Photo Credit: Gene Page/AMC
Photo Credit: Gene Page/AMC

It’s worth noting that this segment, and likely most of this half of the season, is being ripped almost directly from the comic books. Normally this wouldn’t be a point of interest with an adaptation, but considering how much the show deviates, it’s nice to see the source material fall into place so neatly. The Hunters are here in both person and in name. Gabriel and his church is being used as a sanctuary for Rick’s broken group before they travel up north. There are even suitable substitutions for deceased characters who played major roles in the comic version of these events. Bob and Carol are perfectly filling those voids that were originally occupied by Dale and Andrea. We even got a subtle confirmation that Bob’s accident while scavenging left him with a bite (if the crying wasn’t a dead giveaway, it was the extended look at the tree when he got hit), further making him the new “Dale” of the show. This should delight fans of the comics because we all know how that played out (awesomely).

As for Carol, her comparison with Andrea primarily stems from her being one of the first to actually believe they’re being followed (along with Daryl). That’s nothing compared to the real message of the episode: Carol is unlike anyone in the group. She’s the biggest loner of them all, and I’m glad the show played that up. Daryl kept asking to talk about what happened but she refused to say anything out of pain, despite Daryl’s insistence that anyone can get a fresh start again. Clearly, going all Terminator on Terminus has messed with her. To further prove her inherent strangeness, Rick even goes out of his way to thank her, apologize for the exile, and then ask to join her out in the world. It’s almost as if she’s not really a member of their close knit group anymore. Most likely, Carol was prepping that car to leave on her own again.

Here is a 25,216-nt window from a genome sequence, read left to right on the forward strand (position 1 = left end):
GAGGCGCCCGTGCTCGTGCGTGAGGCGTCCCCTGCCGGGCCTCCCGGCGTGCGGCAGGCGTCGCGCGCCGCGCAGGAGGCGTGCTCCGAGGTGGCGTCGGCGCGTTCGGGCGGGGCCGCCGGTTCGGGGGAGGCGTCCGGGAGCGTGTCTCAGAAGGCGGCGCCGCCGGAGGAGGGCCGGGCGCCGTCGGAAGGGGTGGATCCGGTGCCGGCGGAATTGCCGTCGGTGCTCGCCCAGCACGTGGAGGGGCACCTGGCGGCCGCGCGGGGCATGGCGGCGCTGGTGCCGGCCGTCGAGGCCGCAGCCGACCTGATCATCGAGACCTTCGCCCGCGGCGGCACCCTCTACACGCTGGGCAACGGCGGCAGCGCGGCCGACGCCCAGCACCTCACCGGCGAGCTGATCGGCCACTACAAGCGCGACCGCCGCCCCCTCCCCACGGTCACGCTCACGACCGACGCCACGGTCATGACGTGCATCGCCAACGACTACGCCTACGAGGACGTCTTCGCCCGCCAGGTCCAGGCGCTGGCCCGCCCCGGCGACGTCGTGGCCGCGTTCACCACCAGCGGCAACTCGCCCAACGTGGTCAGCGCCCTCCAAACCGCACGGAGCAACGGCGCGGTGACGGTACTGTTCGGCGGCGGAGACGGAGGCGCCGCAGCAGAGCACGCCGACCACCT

Photo Credit: Gene Page/AMC
Photo Credit: Gene Page/AMC

“Strangers” did do an excellent job at balancing this sizable cast. Now that the group is almost completely back together and on the road, it’s not easy to get characters away to only focus on small bunches. “Strangers” was able to do this with a deft hand. The scavenging groups were divided up and each small section worked well enough to warrant the screentime. When everyone was together, like during Abraham’s impassioned speech about going to DC, you didn’t get lost in the clutter. You paid attention to those that necessitated it and simply enjoyed the fact that everyone else was having a good time. Of course, all good times have to end. Bob lost his leg to cannibals and both Daryl and Carol are tracking down the car that took Beth (Emily Kinney). While “No Sanctuary” did an amazing job at starting us off with an explosive premiere, “Strangers” really gave us an idea of what to expect this season. Hunt or be hunted is right.

Rating: 8.5/10

Luke Kalamar is Pop-Break.com’s television and every Saturday afternoon you can read his retro video game column, Remembering the Classics. He covers Game of Thrones, Saturday Night Live and The Walking Dead (amongst others) every week. As for as his career and literary standing goes — take the best parts of Spider-man, Captain America and Luke Skywalker and you will fully understand his origin story.